• fluorescent
  • halogen
  • incandescent
  • LED
  • mercury
  • sodium vapour

Distribution layout systems must include:

  • emergency lights
  • safety lights

How excitation systems impact on output in normal and adverse circumstances must include:

  • loss of excitation
  • short circuit

Safety requirements include one or more of the following:

  • company requirements
  • manufacturer requirements
  • statutory requirements

Unit Mapping Information

This unit replaces and is equivalent to MARL6021A Demonstrate advanced knowledge of marine electrical systems

Links

Companion Volume implementation guides are found in VETNet - https://vetnet.education.gov.au/Pages/TrainingDocs.aspx?q=772efb7b-4cce-47fe-9bbd-ee3b1d1eb4c2

 

Assessment requirements

Modification History

Release 1. New unit of competency.

Performance Evidence

Evidence required to demonstrate competence in this unit must be relevant to and satisfy all of the requirements of the elements, performance criteria and range of conditions on at least one occasion and include:

  • applying relevant work health and safety/occupational health and safety (WHS/OHS) requirements and work practices
  • assessing own work outcomes and maintaining knowledge of current codes, standards, regulations and industry practices
  • explaining advanced principles of lighting, cathodic protection, high voltage systems and imparting knowledge and ideas verbally, in writing and visually
  • identifying and interpreting complex numerical and graphical information in electrical diagrams and specifications for a commercial vessel
  • identifying and suggesting ways of rectifying electrical hazards and emergency situations on a vessel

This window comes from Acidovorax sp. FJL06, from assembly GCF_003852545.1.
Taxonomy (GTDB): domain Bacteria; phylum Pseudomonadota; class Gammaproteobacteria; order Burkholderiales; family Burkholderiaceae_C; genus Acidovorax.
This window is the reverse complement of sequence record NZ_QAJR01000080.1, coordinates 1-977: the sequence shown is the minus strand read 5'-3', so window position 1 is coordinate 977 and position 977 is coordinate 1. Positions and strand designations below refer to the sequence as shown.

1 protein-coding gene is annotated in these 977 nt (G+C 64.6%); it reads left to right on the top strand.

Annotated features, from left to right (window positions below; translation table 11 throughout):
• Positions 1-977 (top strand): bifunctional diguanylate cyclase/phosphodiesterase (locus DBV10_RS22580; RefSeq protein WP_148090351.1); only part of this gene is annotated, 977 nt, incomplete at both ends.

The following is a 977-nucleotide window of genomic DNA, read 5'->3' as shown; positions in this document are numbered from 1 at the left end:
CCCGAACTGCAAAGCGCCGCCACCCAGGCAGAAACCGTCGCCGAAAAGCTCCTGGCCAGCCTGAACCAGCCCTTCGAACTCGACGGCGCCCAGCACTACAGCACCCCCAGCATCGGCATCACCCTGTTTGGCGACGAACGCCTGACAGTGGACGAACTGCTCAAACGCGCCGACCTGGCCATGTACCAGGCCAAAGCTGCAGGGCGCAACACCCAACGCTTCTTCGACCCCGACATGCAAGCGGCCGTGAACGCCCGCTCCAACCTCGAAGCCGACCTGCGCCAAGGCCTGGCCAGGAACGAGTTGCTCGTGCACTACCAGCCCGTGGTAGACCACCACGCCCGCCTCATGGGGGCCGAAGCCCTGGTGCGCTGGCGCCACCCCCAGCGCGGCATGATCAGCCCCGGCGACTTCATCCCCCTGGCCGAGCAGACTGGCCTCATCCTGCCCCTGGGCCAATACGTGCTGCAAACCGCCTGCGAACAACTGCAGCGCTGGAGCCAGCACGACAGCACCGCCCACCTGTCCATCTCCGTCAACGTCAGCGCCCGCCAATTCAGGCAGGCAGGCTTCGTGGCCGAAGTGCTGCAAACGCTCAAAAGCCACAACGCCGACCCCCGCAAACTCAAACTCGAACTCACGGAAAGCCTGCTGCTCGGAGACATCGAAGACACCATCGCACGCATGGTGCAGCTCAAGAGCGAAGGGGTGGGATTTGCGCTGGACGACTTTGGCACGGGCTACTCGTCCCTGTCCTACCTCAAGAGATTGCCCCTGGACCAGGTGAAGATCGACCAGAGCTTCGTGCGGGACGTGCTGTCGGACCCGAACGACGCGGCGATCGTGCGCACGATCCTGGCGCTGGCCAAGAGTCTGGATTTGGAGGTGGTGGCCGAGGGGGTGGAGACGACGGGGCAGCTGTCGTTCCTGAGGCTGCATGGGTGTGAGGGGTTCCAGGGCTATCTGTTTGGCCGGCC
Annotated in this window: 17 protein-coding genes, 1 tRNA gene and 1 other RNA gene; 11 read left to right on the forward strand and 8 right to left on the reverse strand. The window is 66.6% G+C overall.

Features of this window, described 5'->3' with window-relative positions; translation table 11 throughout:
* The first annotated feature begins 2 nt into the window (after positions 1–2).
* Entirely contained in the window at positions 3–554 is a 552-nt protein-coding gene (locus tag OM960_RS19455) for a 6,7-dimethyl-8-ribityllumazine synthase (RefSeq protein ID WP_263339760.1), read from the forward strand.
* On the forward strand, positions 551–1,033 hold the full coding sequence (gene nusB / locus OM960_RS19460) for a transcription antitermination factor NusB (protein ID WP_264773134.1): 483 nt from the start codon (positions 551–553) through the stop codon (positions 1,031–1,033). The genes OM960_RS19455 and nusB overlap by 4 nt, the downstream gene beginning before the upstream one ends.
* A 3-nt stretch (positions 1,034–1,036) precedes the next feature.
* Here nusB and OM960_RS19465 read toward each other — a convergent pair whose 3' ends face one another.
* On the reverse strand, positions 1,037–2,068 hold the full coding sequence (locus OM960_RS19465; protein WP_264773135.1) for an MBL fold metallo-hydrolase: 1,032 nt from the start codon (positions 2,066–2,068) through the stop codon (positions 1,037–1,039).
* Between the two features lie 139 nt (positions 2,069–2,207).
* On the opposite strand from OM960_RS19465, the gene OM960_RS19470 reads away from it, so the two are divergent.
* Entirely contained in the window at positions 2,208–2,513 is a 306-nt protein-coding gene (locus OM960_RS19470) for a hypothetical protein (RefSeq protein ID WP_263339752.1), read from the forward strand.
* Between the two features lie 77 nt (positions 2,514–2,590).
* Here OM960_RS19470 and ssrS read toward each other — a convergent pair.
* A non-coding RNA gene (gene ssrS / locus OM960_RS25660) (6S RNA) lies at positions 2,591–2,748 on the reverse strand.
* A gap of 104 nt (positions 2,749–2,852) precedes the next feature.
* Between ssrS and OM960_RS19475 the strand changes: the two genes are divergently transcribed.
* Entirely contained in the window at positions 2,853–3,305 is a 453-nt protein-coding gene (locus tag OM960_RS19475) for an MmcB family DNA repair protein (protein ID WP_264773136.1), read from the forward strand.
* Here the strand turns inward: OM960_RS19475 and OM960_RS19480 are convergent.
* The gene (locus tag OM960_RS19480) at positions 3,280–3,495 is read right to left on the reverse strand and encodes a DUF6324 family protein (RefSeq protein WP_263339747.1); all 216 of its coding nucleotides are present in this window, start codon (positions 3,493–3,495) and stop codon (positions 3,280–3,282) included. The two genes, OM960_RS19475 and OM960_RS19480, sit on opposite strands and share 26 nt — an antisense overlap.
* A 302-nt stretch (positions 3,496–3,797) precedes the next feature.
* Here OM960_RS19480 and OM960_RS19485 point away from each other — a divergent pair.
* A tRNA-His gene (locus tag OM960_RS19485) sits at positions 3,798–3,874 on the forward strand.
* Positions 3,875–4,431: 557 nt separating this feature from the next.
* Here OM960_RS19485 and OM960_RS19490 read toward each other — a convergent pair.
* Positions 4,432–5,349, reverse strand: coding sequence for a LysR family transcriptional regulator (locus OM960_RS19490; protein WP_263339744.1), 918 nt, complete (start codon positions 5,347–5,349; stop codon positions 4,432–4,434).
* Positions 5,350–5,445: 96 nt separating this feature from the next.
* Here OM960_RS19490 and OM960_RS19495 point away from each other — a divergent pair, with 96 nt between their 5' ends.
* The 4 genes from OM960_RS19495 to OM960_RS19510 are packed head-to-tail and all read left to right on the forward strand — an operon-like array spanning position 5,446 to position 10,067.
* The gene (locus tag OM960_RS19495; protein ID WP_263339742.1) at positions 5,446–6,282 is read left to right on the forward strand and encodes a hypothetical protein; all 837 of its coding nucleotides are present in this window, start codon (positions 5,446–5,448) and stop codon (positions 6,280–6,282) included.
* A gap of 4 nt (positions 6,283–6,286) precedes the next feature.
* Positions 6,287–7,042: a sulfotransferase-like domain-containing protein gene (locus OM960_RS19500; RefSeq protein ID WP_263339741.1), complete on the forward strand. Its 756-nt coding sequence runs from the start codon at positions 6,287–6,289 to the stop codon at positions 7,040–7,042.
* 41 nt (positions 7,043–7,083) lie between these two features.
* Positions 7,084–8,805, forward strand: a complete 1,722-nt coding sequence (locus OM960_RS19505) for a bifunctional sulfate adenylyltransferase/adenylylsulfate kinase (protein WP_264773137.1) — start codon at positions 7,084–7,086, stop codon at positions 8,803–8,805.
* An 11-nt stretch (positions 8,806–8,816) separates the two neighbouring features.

• identifying methods, procedures and materials needed for operating, maintaining and repairing complex marine electrical systems
  • reading and interpreting written information related to electrical circuitry and components on commercial vessels
  • using electrical measuring and testing instruments.

Knowledge Evidence

Evidence required to demonstrate competence in this unit must be relevant to and satisfy all of the requirements of the elements, performance criteria and range of conditions and include knowledge of:

  • alternating current (AC)/direct current (DC) voltage
  • AC and DC marine motors
  • alternators:
  • alternator excitation system design
  • construction
  • characteristics
  • synchronised operation
  • types
  • cathodic protection system
  • electrical:
  • layout systems
  • measuring and testing instruments
  • shipboard equipment
  • symbols, basic electrical diagrams/circuits
  • high voltage electrical motor propulsion systems
  • lighting systems used on board ships
  • motor starters for three-phase and synchronous motors
  • phase angle, power factor, and current flow
  • power management and UPS fitted to vessels
  • procedures for dealing with hazards and emergencies
  • requirements and components associated with electrical systems for hazardous spaces on board vessels
  • resistance, inductance and capacitance
  • safe electrical working practices
  • WHS/OHS requirements and work practices.

Assessment Conditions

Assessors must satisfy National Vocational Education and Training Regulator (NVR)/Australian Quality Training Framework (AQTF) assessor requirements.

Assessment must satisfy the National Vocational Education and Training Regulator (NVR)/Australian Quality Training Framework (AQTF) standards.

Assessment processes and techniques must be appropriate to the language, literacy and numeracy requirements of the work being performed and the needs of the candidate.

Assessment must occur in workplace operational situations or where these are not available, in simulated workplace operational situations or an industry-approved marine operations site that replicates workplace conditions where advanced knowledge of marine electrical systems can be demonstrated.

Resources for assessment include access to:

  • applicable documentation including workplace procedures, regulations, codes of practice and operation manuals
  • technical reference library with current publications on marine electrical systems
  • tools, equipment, materials and personal protective equipment currently used in industry.

Performance should be demonstrated consistently over time and in a suitable range of contexts.

Links

Companion Volume implementation guides are found in VETNet - https://vetnet.education.gov.au/Pages/TrainingDocs.aspx?q=772efb7b-4cce-47fe-9bbd-ee3b1d1eb4c2